Yukon Zinc receives a second Robert E. Leckie Award

On November 20, Yukon Zinc received a Robert E. Leckie Award for Responsible and Innovative Mining Practices

by Karen Kornelsen
two men in suits standing at a lectern

Yukon Zinc's chairman and CEO, Jing You Lu (L) accepts the company's Robert E. Leckie Award alongside Brad Cathers, Yukon's minister of energy, mines and resources. — Photo courtesy Irene Kwok

On November 20, 2012, Yukon Zinc Corporation took home its second consecutive Robert E. Leckie Award—this time for the newly created Responsible and Innovative Mining Practices Award—at the 40th Annual Geoscience Forum banquet. The award was handed out by the Yukon Government.

Mining & Exploration spoke with Yukon Zinc's chairman and CEO, Jing You Lu, to find out how the company has achieved such great success and hear about Yukon Zinc's plans for the future.

What accomplishment are you most proud of when it comes to Yukon Zinc's operations in 2012?

Our Wolverine (zinc-silver) Mine reached commercial production of 1,020 tonnes per day on average (60 per cent of 1,700 tpd designed capacity) in March of 2012, which was a significant milestone for our operation. Since then, the mine has been safely ramping up to full production and optimizing operations. We will be operating at over 80 per cent capacity by the end of 2012. 

How did it feel to win a second consecutive Robert E. Leckie Award?

We are proud to receive the Yukon Government’s Robert E. Leckie Award, as it recognizes the continued efforts made by our employees and contractors. Our company will remain committed to working closely with the Yukon Government and the Kaska First Nation communities, and we will remain focused on ensuring safe and responsible operations. 

Can you explain Yukon Zinc's biochemical water treatment system and the enlargement of a lined tailings facility—features that contributed to your winning the award?

The biochemical waste treatment system will be an integrated part of the mine’s water treatment system. It is currently a pilot program to test a patented new technology called “electro-biochemical reactor” to remove metal contaminants, notably selenium, in the water. The project is currently in the design phase. All treated water will meet stringent discharge requirements as set out in the water licence. 

Crews completed the raising of the tailings facility to its ultimate height and maximum capacity of approximately 1.4 million cubic metres. The fully lined tailings facility is built to withstand a one-in-10,000-year seismic event.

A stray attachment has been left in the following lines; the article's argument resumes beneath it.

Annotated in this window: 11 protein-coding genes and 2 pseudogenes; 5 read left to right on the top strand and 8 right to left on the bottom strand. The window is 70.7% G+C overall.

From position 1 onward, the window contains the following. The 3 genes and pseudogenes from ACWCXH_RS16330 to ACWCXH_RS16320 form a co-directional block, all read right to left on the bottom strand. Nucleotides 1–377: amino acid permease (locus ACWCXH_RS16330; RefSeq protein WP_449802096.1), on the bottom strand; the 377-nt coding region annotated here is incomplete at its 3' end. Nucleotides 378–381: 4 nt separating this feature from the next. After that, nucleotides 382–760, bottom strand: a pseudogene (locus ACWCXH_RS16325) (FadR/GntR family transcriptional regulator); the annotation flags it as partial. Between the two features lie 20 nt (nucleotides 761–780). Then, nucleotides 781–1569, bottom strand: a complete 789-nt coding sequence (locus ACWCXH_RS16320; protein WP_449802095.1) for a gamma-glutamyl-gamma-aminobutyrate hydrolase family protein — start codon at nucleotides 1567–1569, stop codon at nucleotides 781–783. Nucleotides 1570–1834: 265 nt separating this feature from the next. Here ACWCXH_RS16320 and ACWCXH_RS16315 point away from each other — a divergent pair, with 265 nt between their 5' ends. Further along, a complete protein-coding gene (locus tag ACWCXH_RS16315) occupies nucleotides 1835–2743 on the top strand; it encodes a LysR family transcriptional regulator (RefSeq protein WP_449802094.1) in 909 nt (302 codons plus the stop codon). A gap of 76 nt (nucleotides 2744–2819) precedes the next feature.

How do these initiatives act to reduce your environmental footprint?

These initiatives will help to minimize the site’s impact on two watersheds (Wolverine and Go Creek), within which the mine is located. Ninety per cent of the mine site’s water is recycled and reused for mill processing. Our water management system minimizes the freshwater requirements from groundwater wells and reduces the volume of water requiring treatment and eventual discharge.

Yukon Zinc also conducted on-site heavy-equipment operation training, which saw six Yukon First Nation citizens receive certification. How important is it to increase the skills of the local First Nations people? How does it benefit both you and them?

Improving workplace and mining-specific skills of First Nations members is essential. Yukon Zinc prioritized hiring and retaining Kaska Nation employees during exploration, construction and now into early operations at the Wolverine Mine. This has offered employees the chance to take advantage of on-site training opportunities such as the heavy-equipment training, which has led to advancements in their careers. Yukon Zinc is very thankful for the support and partnership of the Yukon Mine Training Association and Northern Safety Network Yukon along with the commitment from the trainees to successfully deliver this training program.

In addition to employment, Yukon Zinc hosts pre-employment to mining workshops and provides Kaska scholarships three times a year to help develop a strong local workforce, which will be important as the company grows in the region.

What is Yukon Zinc looking forward to in 2013?

Our main priority is to reach and sustain full production at the Wolverine Mine in early 2013. In addition, we will be looking at opportunities to expand and explore our mineral resources, as well as to further utilize international capital markets for growth financing.

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